Distilleries remains on the portfolio because of its robust business model being the market leader with a two-thirds share of the hard liquor market, an unmatched distribution network and sourcing power. The ban on advertising liquor is a huge barrier for entry and market-share grabbing. This helps them to have sustainable topline. Growth potential is only tampered by bootlegging, taxation policy, and price movements in soft-liquors like beer. Distilleries’ bottom line is exposed to volatile imported ethanol prices, a prime raw material. The company is shifting to local suppliers where margins are also high. Distilleries’ price to earnings multiple of 14 times and its dividend yield of 5-6% are too good to pass-off.
Hemas Holdings has successfully navigated through perhaps the worst period in its history. Muted consumption growth, massive currency devaluations, price controls on pharmaceuticals and the Easter Sunday attacks impacted its key businesses all at once. Hemas has exposure to several growth sectors in the economy including FMCG, healthcare, logistic & shipping, and leisure. The group’s FMCG business has the potential to grow through brand extensions both vertically via premiumization of its existing portfolio, and horizontally by introducing new products and categories to both local and export markets.
Challenges include growing competition from emerging local producers and multinationals. Similarly, Hemas’ healthcare business has great growth potential but it’s highly vulnerable to policy shifts. Therefore, Hemas is a medium-term pick as current prices are not way off from its intrinsic value. My other allocations including Cargills, Cold stores and Tokyo Cement are all trading around fair value though the underlying business sectors have significant growth potential.
Given the potential growth in consumption and construction activities in the short term, I expect these companies will see a boost in earnings which will drive up their share prices. Overall, I believe the market has more upside potential with strong fundamentals, historically low valuations and improving investor sentiment.
KEEPING THE FAITH IN BANKING STOCKS
Fund Manager, Candor Asset Management
The portfolio’s heavy tilt towards banking saw it underperform the market, returning 2% against the All Share’s 3.2% gain. The banking sector underwent a challenging year, to say the least. Weak economic growth and restrictions imposed by the government on several industries led to a slowdown in credit growth while rising impairment costs and steep taxes hurt banking profitability. In addition, the sector underwent capital raising exercises to comply with BASL III requirements. While Commercial Bank and Sampath Bank declined in value in the portfolio, a sharper drop was seen in Sampath due to a heavily discounted rights issue price.
This brought down the share price sharply in May 2019. Commercial Bank underperformed the market by 18% during the period under evaluation largely due to the expected capital infusion in 2020. The share prices in the banking sector have dropped to levels that currently do not justify their long-term earnings potential. I expect the fundamentals of the sector to improve on the back of improved economic activity and remain confident that Commercial Bank and Sampath will perform well in the next few years. I have revised their allocations in the portfolio and included Hatton National Bank as well.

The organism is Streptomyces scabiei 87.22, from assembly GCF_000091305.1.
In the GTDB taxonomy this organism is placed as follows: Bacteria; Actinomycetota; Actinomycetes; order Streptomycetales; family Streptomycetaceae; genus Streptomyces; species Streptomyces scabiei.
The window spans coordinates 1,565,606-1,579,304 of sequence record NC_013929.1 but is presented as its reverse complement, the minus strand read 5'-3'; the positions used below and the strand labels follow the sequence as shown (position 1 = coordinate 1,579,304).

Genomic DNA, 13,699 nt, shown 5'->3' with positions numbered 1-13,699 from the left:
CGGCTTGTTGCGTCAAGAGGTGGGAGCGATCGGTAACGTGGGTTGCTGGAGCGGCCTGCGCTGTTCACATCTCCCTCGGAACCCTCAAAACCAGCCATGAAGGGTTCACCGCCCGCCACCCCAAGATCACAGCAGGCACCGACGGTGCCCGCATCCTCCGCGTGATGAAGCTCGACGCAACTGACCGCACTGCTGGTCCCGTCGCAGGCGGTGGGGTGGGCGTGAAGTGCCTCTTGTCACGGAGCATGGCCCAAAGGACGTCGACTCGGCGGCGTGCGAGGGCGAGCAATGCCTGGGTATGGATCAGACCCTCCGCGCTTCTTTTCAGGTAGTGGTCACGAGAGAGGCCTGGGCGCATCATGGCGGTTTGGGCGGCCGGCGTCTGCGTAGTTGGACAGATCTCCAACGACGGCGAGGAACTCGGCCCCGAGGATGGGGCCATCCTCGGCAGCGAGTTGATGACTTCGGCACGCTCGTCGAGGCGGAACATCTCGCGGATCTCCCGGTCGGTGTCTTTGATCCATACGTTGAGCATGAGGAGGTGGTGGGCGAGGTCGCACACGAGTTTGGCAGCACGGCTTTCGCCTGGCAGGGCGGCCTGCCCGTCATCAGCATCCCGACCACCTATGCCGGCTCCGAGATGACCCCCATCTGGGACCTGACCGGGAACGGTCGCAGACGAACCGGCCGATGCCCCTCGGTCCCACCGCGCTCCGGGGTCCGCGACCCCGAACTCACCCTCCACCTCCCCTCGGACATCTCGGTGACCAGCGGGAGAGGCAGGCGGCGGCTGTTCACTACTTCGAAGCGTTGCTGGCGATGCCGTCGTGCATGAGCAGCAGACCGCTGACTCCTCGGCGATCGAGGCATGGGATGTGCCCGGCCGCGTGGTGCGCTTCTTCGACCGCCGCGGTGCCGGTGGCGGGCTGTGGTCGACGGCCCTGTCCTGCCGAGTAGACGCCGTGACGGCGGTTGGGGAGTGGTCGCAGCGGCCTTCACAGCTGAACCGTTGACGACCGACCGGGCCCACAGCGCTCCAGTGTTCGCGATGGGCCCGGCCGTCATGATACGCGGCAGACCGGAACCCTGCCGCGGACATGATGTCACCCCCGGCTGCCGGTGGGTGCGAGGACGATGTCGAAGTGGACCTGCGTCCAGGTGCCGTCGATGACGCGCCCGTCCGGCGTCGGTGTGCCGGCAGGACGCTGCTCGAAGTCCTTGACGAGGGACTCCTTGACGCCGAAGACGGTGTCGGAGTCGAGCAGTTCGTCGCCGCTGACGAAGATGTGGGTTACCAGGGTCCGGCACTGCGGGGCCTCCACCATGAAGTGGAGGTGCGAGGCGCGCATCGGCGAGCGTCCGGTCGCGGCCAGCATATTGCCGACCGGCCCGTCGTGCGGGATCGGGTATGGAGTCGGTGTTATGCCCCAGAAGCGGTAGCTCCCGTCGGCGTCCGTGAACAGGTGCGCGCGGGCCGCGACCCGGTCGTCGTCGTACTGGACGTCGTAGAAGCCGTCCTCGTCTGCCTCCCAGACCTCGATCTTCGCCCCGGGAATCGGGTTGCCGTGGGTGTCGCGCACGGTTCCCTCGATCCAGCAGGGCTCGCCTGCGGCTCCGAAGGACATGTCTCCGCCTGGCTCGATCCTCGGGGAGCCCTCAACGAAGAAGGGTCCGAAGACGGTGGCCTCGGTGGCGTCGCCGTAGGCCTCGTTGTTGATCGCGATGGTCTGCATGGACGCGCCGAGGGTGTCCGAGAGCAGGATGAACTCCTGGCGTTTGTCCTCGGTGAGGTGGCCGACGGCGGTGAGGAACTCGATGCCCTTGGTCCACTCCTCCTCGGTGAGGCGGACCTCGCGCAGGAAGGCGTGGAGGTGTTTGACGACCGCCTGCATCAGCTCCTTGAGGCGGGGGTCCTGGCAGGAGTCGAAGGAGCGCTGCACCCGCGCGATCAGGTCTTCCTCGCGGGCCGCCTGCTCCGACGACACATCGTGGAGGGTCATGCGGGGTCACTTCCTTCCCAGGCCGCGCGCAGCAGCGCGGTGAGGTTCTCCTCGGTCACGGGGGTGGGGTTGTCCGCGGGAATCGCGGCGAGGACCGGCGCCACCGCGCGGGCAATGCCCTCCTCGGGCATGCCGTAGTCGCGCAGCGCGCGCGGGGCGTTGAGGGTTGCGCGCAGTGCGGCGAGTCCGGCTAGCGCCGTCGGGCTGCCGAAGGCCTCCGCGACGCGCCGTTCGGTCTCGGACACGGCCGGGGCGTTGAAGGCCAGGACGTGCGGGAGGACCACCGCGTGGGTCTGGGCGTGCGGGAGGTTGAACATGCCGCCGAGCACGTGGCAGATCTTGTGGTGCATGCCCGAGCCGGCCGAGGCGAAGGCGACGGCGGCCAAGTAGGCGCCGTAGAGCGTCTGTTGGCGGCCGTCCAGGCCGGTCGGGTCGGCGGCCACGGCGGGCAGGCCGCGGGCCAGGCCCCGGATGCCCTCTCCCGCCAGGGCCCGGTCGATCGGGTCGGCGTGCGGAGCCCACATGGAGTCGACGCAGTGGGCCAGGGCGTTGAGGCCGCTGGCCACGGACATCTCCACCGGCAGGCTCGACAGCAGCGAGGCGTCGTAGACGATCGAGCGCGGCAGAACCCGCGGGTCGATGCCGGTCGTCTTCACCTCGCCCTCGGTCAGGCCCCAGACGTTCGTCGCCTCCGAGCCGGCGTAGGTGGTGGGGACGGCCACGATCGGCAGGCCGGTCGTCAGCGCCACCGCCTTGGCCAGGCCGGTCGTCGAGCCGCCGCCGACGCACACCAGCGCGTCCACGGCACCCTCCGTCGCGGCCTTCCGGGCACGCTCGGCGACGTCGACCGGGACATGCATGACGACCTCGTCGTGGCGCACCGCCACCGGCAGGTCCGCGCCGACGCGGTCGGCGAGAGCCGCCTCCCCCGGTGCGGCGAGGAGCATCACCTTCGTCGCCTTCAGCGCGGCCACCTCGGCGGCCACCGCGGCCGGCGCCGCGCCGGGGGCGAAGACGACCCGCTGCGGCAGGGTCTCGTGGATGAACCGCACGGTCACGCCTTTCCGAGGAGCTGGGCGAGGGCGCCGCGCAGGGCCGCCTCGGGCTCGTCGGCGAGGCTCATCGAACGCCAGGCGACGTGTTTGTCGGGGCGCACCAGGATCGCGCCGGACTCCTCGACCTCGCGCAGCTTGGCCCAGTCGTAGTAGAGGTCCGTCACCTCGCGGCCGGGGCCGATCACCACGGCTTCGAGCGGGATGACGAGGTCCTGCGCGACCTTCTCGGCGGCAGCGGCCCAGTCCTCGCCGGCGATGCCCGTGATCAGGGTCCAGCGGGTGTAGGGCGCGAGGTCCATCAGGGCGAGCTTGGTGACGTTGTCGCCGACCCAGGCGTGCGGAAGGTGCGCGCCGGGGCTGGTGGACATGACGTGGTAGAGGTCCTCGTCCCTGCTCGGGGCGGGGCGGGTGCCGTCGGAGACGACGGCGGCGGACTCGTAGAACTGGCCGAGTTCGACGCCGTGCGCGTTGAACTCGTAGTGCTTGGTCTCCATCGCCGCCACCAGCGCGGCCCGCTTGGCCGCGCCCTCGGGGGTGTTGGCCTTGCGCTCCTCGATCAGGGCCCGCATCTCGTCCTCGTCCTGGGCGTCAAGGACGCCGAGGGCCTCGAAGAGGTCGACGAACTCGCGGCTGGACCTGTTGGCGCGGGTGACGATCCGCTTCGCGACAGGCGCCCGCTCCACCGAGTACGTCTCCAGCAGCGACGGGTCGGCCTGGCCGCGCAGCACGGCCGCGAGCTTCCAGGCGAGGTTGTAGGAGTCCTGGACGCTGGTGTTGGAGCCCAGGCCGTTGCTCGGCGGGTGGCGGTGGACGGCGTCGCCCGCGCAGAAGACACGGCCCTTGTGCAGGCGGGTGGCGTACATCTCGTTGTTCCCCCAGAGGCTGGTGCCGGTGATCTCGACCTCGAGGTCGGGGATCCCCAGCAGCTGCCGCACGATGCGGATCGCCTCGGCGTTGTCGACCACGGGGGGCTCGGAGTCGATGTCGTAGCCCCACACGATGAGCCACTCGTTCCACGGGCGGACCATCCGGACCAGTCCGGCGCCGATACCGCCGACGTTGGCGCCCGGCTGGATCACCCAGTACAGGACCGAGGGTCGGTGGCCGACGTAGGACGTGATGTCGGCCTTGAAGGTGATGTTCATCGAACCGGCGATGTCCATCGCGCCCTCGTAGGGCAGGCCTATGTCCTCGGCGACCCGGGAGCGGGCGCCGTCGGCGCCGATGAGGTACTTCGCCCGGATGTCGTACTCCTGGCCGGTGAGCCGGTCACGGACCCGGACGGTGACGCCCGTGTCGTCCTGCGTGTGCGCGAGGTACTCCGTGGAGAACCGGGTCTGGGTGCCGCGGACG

The notable winners in the portfolio have been Lion Brewery and TeeJay Lanka. TeeJay Lanka gained 39%. The fabric manufacturer had an excellent financial year in 2018/19 with the topline growing by 29% and net profit up 16%. A full order book, growth in volumes across all brands and stabilizing cotton prices towards the end of the financial year helped the company perform well and the share price reflected this performance. I will continue to hold the share and remain positive on the counter as it enters its next growth phase. Soft cotton prices will help margins due to the still unresolved US-China trade war, while volume growth from new brands in the portfolio is expected to contribute to topline growth. Lion Brewery had appreciated 17%. The brewer’s topline grew in the second quarter of 2019 aided by price revisions from an excise duty hike and volume growth. Profitability had improved on lower finance costs.
Anticipating a consumption boom I will continue to hold Cargills and Hemas Holdings and have added Ceylon Cold Stores as a new pick. I am confident in modern trade’s long-term potential, and both Cargills and Ceylon Cold Stores are set to expand their operations. Manufacturing is expected to recover in 2020 which is why I allocated ACL Cables. Commodity analysts forecast a bearish year for metal prices as global trade tensions are yet to ease and demand remains weak. For ACL Cables, this is likely to translate to margin expansion while its newest acquisition of Cable Solutions will enhance its export presence.
Access Engineering also makes an entry into the portfolio as a longer-term investment with new projects helping to boost margins in the years ahead. The company has diversified its operations into the office and residential spaces, whilst not losing sight of its core strengths: large-scale state and privately funded infrastructure projects. The halving of taxes will also be a significant boost to Access Engineering’s bottomline in the coming year. I’ve included Dialog Axiata because the latest tax cuts will likely be passed on to consumers which will increase both voice and data usage. Capital expenditure will taper down from 2021 as it completes its 4G coverage. Overall, I believe market participation will improve with local and foreign institutional activity after the 2020 general elections when clear macroeconomic policies are articulated and established.
For the long-term investor, Sri Lankan market valuations look appealing with a PE ratio at 10.7 times in comparison to the MSCI Frontier Market PE ratio of 13.1 times at end November 2019. Even in the Asian region, Sri Lankan equities are trading cheaper than India at 22 times, Vietnam at 16 times, Thailand at 14 times, Indonesia at 16 times and Malaysia at 17 times PE. Furthermore, the current low-interest rate environment is likely to prompt local investors to look at the equity market as an alternate form of investment.